NiCrOx (layer 11) 5-100 {acute over (Å)} 10-50 {acute over (Å)} 16
SnO2 (layer 13) 0-800 500-850 650
SixNy (layer 15) 0-800 {acute over (Å)} 50-250 {acute over (Å)} 170
NiCrOx (layer 17) 5-100 {acute over (Å)} 10-50 {acute over (Å)} 18
Ag (layer 19) 50-250 {acute over (Å)} 80-120 {acute over (Å)} 105
NiCrOx (layer 21) 5-100 {acute over (Å)} 10-50 {acute over (Å)} 16
SnO2 (layer 23) 0-500 100-300 150
Si3N4 (layer 25) 0-500 {acute over (Å)} 100-300 {acute over (Å)} 250

FIG. 6 illustrates a low-E heat treatable coating 27 according to another embodiment of this invention. The FIG. 6 coating 27 is the same as the FIG. 5 coating described above, except that either (i) dielectric layer 3 is removed, or (ii) layers 3 and 5 are replaced with a single silicon nitride layer 40. Silicon nitride layer 40 may be of or include Si3N4 in certain embodiments of this invention. In other embodiments, silicon nitride layer 40 may be of or include SixNy where x/y may be from about 0.65 to 0.80, or alternatively from about 0.76 to 1.5 in silicon rich embodiments. Additional details regarding the coatings 27 of FIGS. 5-6, including example sputter process parameters for forming the coatings, may be found in U.S. patent application Ser. No. 09/794,224 (hereby incorporated herein by reference).

In certain exemplary embodiments of this invention, solar control coatings 27 may have one or more of the following characteristics before/after heat treatment (HT) when in monolithic form, as set forth in Table 2:

TABLE 2
Coating 27 Monolithic Before/After Heat Treatment (HT)
Characteristic General More Preferred Most Preferred
Rs (ohms/sq.)(before HT): <=40.0 <=20.0 <=8.0
Rs (ohms/sq.)(after HT): <=40.0 <=20.0 <=8.0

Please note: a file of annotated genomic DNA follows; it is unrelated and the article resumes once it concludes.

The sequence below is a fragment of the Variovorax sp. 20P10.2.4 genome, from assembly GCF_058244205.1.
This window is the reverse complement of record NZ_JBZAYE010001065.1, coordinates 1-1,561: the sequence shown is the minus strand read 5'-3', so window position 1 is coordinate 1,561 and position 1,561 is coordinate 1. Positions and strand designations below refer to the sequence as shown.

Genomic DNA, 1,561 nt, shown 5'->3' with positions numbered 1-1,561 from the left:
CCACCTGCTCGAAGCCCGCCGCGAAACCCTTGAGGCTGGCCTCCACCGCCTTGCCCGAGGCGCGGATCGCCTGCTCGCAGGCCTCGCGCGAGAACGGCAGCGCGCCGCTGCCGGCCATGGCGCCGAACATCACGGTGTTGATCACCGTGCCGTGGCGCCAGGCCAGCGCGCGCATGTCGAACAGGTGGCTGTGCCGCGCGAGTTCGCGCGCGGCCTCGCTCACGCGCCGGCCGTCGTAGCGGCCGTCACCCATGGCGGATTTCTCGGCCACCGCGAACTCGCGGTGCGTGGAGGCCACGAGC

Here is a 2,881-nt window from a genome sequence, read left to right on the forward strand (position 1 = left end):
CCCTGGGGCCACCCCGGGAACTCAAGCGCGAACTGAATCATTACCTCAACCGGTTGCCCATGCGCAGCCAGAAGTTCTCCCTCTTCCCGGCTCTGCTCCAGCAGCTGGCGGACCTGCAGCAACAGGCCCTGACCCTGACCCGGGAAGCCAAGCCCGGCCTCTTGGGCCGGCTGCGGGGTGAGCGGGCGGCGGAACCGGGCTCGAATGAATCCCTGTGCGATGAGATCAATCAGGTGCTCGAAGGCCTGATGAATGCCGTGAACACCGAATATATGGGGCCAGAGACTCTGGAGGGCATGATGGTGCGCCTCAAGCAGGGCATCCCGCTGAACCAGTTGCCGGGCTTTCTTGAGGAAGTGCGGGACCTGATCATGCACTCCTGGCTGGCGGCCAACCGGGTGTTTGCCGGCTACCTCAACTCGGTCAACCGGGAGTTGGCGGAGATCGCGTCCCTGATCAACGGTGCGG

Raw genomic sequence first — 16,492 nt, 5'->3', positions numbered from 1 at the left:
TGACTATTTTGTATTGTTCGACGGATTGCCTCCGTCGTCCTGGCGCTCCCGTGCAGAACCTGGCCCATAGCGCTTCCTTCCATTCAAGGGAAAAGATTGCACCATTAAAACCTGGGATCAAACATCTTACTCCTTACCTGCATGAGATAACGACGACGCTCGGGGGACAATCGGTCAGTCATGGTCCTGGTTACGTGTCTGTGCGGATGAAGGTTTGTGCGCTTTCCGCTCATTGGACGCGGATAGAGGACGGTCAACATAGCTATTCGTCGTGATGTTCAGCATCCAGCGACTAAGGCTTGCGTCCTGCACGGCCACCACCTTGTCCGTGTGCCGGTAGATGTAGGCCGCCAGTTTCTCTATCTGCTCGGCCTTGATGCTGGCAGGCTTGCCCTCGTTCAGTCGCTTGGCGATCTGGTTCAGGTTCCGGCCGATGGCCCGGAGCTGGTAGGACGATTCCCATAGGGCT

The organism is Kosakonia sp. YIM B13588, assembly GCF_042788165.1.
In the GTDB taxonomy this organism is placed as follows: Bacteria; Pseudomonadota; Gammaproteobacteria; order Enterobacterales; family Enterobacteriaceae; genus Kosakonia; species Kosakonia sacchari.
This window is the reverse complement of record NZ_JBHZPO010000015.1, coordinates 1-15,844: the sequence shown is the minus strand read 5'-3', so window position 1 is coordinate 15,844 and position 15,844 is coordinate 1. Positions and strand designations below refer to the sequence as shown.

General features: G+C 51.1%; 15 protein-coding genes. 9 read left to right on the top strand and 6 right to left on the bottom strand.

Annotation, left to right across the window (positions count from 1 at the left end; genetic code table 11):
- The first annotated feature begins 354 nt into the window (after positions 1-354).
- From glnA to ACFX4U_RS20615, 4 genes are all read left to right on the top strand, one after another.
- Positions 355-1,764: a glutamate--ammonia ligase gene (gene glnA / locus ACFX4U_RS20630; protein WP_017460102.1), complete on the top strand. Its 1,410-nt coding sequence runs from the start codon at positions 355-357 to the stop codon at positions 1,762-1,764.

En (before HT): <=0.30 <=0.20 <=0.08
En (after HT): <=0.30 <=0.20 <=0.08

The example coatings 27 are provided for purposes of example and without limitations. Other suitable solar control coatings may instead be used in other embodiments of this invention. With regard to FIGS. 5-6, it is noted that each of these coatings 27 includes a pair of metallic silver (Ag) layers 9, 19 which function to reflect IR and UV radiation, in order to achieve low-E characteristics.

In certain embodiments of this invention, it is noted that other layers (e.g., a tie layer or the like) may be provided between the DLC inclusive layer 29 and coating 27. Such a layer(s) may or may not burn off along with layer 29 during heat treatment.

While the temporary layer 29 comprises DLC in many embodiments discussed above, certain embodiments of this invention are not so limited. For example, protective paint may be used instead of DLC for layer 29 in certain embodiments of this invention, can be burned off in a similar manner.

While the invention has been described in connection with what is presently considered to be the most practical and preferred embodiment, it is to be understood that the invention is not to be limited to the disclosed embodiments, but on the contrary, is intended to cover various modifications and equivalent arrangements included within the spirit and scope of the appended claims.

Referenced by
Citing PatentFiling datePublication dateApplicantTitle
US7846492Apr 27, 2006Dec 7, 2010Guardian Industries Corp.Thermally tempering supported glass substrate with a zirconium nitride layer to form zirconium oxide; depositing awet colloid of photocatalytic anatase titanium oxidehaving a nanoporosity sufficient to cause a refractive indexto match that of the zirconium oxide; wear resistance;self cleaning
US7892662Apr 27, 2006Feb 22, 2011Guardian Industries Corp.Window with anti-bacterial and/or anti-fungal feature and method of making same
US8092912Jan 13, 2011Jan 10, 2012Guardian Industries Corp.Window with anti-bacterial and/or anti-fungal feature and method of making same
US8221833Dec 8, 2011Jul 17, 2012Guardian Industries Corp.Window with anti-bacterial and/or anti-fungal feature and method of making same
Classifications
U.S. Classification156/99, 427/372.2, 427/162, 427/249.7
International ClassificationE06B3/673, B32B17/10, E06B3/67, B08B7/00, C03C17/36
Cooperative ClassificationC03C2217/78, B32B17/10036, C03C17/36, E06B3/6715, Y10S427/106, B08B7/0071, B32B17/10174, C03C2218/355, E06B3/673, Y10S427/104, C03C17/3634, C03C17/366, C03C17/3639, B32B17/1055, B32B17/10981, C03C17/3618, Y10S427/105
European ClassificationB32B17/10L22, B08B7/00T2, B32B17/10C4, B32B17/10G, C03C17/36, B32B17/10E10, C03C17/36B320, C03C17/36B339, C03C17/36B352L, C03C17/36B336